Are things getting better? What do Russians think?

Opinion polling existed in the Soviet Union, but it was quite different from Western polling.

Questions like "Do you support Communist Party chief Brezhnev?" made no sense. Racing through a Soviet citizen's mind would be: "Should I answer 'yes'? Maybe something happened and he's no longer around. Answering 'no' isn't any better, for maybe he's still there." Thus, Soviet respondents perfected the art of dodging.

To the disgust of many Soviet citizens this dilemma didn't stop unimaginative foreign journalists from plying their trade of man-in-the-street interviews and asking all sorts of political questions on camera. Answering foreigners, though, was easy for Soviet citizens - just state the official Party position.

Answering their own pollsters was harder. Still, Soviet officials wanted to know what people were thinking, if only to keep a lid on things. Soviet sociologists responded by crafting careful questionnaires, knowing full well the suspicious nature of their fellow citizens. Poll results were considered state secrets.

The game of cat and mouse between Russian questioners and respondents is over. Russians freely express their opinions on many issues. Today's opinion polling is scientifically done and the results, widely published.

These Russian polls offer vivid insights into the problems Russians face and how they are coping with them. They also illustrate the challenges faced by the Putin administration in maintaining political stability.

The July 3rd issue of the weekly magazine, Itogi, presented some June 2006 poll results. Over the past year Russians were asked each month a set of questions. Several of them were as follows:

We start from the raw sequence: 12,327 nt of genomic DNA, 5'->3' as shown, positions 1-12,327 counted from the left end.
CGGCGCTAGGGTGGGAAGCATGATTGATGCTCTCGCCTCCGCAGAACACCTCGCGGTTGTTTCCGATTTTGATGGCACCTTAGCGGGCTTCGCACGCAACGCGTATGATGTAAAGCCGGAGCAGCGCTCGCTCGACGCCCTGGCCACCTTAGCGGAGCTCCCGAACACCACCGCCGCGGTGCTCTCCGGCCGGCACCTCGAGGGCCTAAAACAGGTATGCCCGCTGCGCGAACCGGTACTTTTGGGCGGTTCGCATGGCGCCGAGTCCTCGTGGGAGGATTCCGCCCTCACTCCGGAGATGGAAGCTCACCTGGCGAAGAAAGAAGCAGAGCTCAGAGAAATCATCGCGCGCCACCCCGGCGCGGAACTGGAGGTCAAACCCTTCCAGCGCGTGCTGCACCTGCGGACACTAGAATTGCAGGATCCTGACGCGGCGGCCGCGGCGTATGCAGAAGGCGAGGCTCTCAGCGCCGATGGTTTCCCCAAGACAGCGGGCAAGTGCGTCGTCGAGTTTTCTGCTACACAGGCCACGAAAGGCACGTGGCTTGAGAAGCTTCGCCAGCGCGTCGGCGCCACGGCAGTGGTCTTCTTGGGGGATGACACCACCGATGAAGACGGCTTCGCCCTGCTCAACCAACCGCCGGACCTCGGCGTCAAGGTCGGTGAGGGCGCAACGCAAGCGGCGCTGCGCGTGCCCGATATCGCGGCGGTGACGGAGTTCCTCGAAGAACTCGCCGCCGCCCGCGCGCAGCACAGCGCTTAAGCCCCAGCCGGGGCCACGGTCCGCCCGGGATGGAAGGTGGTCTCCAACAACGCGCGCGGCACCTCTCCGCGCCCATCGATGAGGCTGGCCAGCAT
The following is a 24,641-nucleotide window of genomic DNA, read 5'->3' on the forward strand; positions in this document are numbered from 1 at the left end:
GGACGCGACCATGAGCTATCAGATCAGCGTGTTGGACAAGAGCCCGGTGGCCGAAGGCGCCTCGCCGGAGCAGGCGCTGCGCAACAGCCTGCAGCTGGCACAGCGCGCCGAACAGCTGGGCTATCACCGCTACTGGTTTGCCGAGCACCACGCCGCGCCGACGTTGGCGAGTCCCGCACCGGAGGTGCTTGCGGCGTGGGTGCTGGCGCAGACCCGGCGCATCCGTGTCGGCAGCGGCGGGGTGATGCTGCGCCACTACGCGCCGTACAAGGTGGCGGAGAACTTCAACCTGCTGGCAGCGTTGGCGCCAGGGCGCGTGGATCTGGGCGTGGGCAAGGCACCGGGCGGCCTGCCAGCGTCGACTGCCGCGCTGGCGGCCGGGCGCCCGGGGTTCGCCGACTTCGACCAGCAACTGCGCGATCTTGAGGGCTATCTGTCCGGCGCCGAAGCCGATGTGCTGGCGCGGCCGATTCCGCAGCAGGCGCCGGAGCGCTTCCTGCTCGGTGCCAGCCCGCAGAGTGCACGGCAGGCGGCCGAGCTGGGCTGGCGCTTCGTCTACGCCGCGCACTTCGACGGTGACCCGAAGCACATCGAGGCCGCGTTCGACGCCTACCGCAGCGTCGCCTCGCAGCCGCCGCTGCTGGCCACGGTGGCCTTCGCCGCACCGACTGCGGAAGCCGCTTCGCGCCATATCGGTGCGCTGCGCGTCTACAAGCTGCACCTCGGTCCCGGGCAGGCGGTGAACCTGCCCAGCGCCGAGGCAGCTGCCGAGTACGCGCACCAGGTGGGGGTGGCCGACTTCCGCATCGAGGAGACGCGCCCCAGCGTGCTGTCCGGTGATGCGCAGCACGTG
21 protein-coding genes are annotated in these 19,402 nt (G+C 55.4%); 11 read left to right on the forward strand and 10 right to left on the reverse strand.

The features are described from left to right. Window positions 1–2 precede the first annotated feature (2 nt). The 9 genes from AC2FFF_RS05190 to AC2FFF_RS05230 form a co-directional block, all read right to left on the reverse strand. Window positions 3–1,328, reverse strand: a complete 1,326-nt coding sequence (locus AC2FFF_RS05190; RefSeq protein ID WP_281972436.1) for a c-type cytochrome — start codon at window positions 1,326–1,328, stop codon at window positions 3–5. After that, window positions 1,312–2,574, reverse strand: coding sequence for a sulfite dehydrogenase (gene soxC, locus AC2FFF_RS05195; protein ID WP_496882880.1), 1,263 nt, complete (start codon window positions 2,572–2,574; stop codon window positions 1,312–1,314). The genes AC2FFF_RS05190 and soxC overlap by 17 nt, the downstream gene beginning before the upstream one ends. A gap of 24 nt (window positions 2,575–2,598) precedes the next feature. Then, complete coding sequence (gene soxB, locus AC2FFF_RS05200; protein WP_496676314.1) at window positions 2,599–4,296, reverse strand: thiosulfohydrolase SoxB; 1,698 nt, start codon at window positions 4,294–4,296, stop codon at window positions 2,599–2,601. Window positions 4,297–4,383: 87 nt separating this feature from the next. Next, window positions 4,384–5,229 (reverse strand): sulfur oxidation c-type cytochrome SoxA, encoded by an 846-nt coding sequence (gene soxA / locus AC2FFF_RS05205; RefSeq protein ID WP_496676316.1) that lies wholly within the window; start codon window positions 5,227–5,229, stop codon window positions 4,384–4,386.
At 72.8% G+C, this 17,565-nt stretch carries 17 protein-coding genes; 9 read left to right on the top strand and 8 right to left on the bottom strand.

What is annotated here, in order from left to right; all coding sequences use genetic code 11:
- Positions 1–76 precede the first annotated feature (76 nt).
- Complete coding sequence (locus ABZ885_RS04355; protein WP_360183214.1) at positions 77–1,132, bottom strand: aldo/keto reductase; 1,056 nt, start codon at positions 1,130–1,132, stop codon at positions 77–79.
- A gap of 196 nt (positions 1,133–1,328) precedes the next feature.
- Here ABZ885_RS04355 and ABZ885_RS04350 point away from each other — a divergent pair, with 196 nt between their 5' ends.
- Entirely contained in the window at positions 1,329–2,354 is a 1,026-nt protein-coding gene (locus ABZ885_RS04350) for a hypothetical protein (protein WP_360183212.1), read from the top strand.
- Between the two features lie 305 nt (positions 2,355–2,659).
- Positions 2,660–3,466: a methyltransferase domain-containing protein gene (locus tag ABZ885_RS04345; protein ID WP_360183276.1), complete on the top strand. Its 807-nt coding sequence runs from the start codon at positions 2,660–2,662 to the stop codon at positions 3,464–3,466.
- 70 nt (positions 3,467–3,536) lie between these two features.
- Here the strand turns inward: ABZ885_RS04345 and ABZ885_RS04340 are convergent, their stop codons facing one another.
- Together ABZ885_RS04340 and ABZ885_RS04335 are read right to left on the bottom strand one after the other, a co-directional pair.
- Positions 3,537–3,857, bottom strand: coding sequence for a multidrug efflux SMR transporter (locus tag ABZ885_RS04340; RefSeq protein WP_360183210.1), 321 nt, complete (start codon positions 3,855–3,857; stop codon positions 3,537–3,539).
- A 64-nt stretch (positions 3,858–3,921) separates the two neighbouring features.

1.Which of the following situations do you most identify with?

12 percent -- We hardly make ends meet. There's not enough money to buy food.
32 percent -- We have enough money for food, but buying clothes is financially difficult.
43 percent -- We have enough money for food and clothes, but buying consumer durables (TVs, refrigerators) is a problem for us.
11 percent -- We can easily buy consumer durables, but buying really expensive things is hard.
1 percent -- We can afford rather expensive things - an apartment, summer home and many others.

These responses showed almost no change over the course of the year. Many Russians are still in survival mode and very few are well off by Western standards. Long term political stability requires improvements.

2. How do you view the material situation of your family?

0 percent -- Very good
10 percent -- Good
57 percent -- Average
28 percent -- Poor
4 percent -- Very Poor
Difficult to say -- 1 percent

While very little change occurred over the past year, two-thirds responded average or better, showing a degree of patience with their lot and pointing to political stability.

Do you think your family will be better or worse off in a year?, Russians answered:

5 percent -- Significantly better
25 percent -- Somewhat better
42 percent -- The same
11 percent -- Somewhat worse
2 percent -- Significantly worse
15 percent -- Difficult to say

The past year's trend shows respondents somewhat more positive about the future, with a six percentage point increase in those expecting their situation to be somewhat better.

For a U.S. President, such poll numbers as those above would spell an impending political disaster. Yet, this last poll sounds a bright note for the Putin administration. Russians are beginning to shed some of their ingrained pessimism about the future.

Even though life remains difficult President Putin's approval ratings are rising -- now 78 percent positive, with only 15 percent negative. Russians don't seem to give much weight to foreign criticism of the Putin administration. At the same time, public expectations of a better life are growing and delivering on that will likely get Russian votes.

7 July 2006